Traceability in the Leather Supply Chain

19 Apr 2017

A comprehensive report covering eleven chapters featuring the most up-to-date information relating to traceability in the leather supply chain from the farm through to the finished leather product. The report covers the seven drivers of traceability which have been identified in this and other reports from other industries where the ability to track products transparently through the supply chain is required.

The report looks at what traceability and tracking really means in a practical sense and explores the need for traceability in the first place. The report authors have researched existing papers and publications and extracted the findings and best practice from other industries.

The report covers the following areas:

  • Traceability drivers
  • The cost of traceability
  • How do we study traceability?
  • What do other industries do? 
  • How are materials traced in the leather supply chain? 
  • Animal welfare
  • Exotic leather traceability
  • Counterfeiting
  • Tecnhnical and practical solutions for leather traceability
  • Commercial benefits of a traceable supply chain
  • Conclusions and recommendations
  • Reference materials

Finally, the Traceability in the Leather Supply China report reaches some conclusions and recommendations for any company or organisation looking to become more transparent and open about its supply chain. The report also covers some approximate financial costings to adopt any of the technology covered in the report.

Four new or extended chapters added to the report at the end of 2017.

  • Modern slavery
  • Counterfeiting and traceability
  • Chemical traceability and compliance
  • Tracing automotive leather cut parts


Manage supply chain risk

High Street retailers and major brands are facing ever increasing demands from consumers and NGO’s about where products come from and under what conditions they are manufactured. Brands and retailers, especially in the high-end luxury segment, face serious problems with fake or counterfeit products and need to make sure that any leather products made from exotic species are all sourced legally and meet CITES rules.

In recent years, human rights and environmental NGO’s (Non-Governmental Organisations) as well as animal welfare campaign groups have attacked the leather industry for perceived violations in working conditions, environmental controls and its association with poor animal welfare practices.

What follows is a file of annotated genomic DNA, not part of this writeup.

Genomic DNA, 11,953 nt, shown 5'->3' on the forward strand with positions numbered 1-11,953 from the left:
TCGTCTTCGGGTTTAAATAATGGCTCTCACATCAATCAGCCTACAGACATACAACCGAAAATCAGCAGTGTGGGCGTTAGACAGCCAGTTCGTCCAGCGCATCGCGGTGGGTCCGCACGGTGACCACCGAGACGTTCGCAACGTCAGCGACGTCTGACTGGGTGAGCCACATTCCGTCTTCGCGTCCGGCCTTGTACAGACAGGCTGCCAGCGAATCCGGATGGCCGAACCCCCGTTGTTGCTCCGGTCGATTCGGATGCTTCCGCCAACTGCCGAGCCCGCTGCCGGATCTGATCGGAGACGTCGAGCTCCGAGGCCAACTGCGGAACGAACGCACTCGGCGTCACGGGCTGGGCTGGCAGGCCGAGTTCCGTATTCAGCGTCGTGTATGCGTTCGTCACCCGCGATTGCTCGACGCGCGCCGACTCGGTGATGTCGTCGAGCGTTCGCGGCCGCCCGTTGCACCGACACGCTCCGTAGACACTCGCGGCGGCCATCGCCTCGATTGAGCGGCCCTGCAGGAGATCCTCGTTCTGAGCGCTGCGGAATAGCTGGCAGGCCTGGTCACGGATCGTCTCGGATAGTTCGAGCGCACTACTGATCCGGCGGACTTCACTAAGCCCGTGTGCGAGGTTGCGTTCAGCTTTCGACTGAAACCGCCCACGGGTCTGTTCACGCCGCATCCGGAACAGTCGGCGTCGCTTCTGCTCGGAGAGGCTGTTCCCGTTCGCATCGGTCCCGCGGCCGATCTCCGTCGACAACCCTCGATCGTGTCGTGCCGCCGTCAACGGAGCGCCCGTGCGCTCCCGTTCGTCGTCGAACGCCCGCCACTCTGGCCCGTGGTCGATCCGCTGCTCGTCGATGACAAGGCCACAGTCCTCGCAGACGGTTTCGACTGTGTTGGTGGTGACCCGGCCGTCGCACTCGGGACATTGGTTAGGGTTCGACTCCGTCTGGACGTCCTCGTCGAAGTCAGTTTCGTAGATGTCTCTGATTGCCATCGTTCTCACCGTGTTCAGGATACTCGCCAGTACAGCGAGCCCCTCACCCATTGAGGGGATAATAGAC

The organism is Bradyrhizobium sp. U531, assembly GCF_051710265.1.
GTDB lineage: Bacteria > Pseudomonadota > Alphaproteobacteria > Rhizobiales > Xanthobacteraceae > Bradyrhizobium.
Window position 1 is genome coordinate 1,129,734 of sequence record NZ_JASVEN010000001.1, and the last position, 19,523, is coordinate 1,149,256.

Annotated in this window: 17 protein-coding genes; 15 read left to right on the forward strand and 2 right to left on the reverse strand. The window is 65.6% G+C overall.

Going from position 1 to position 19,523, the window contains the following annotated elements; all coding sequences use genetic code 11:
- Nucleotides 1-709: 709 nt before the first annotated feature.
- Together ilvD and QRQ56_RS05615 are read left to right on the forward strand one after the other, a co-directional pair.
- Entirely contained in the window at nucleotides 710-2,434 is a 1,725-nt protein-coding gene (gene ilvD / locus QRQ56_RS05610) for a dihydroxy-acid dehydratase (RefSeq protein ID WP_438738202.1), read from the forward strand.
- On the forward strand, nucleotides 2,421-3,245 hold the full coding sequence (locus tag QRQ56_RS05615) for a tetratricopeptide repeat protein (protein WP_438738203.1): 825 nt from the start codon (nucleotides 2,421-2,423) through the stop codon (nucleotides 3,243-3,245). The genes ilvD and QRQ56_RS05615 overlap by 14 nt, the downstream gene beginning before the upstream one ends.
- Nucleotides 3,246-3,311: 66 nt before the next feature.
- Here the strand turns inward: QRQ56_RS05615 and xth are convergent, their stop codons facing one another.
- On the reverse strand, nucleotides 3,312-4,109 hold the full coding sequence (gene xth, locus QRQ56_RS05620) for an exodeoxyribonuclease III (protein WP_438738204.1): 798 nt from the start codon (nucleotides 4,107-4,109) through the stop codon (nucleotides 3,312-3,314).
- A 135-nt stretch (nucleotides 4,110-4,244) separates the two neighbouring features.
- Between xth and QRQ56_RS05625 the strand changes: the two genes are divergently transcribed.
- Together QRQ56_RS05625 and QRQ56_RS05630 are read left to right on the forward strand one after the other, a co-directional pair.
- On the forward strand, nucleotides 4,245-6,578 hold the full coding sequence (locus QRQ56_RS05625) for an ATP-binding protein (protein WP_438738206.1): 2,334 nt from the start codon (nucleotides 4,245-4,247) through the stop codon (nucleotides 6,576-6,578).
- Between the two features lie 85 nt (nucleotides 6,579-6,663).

To counter these threats and to show greater transparency in the leather supply chain responsible leather makers, brands and retailers have sought to introduce traceability into their supply chains.

The Traceability in the Leather Supply chain report brings together all the latest studies from other industrial sectors into a single report examing the various technologies both already in use within the leather supply chain and what could be used in the future to trace from the farm to the finished leather product.


Why buy this report? 

In a globalised world, the leather supply chain is very complex. Hides and skins are shipped and traded all over the world and during the leather making process they can be bought and sold, graded and mixed with several other batches and sources along the way. The leather making process also uses many physical-chemical processes which makes monitoring each hide or skin a challenge.

Being able to track materials through the process is a major challenge but it is one where some progress has been made in recent years and the report brings together an overview of some of the latest techniques employed in the industry to improve traceability and features some real-life case studies. 


Reasons why traceability in the leather supply chain is important:

  • Maintain brand reputation
  • Avoid suppliers with poor environmental controls
  • Know where each hide/skin, leather and cut part comes from
  • Understand which chemicals are used (avoid dangerous or restricted substances)
  • Avoid animal welfare issues
  • Avoid forced or child labour issues
  • Know where hides/skins and leathers originate
  • Prevent counterfeiting
  • Demonstrate best practice and clean supply chain to customers


Who should be interested in this report?


  • Consumers (and their interest groups)
  • Brands and retailers of leather products
  • Leather article manufacturers (footwear, garment & gloving, upholstery, leather goods, saddlery/harness, exotics)
  • Tanners and finishers
  • Research organisations and academic institutions related to leather/leather products
  • Trade representatives
  • Leather industry suppliers



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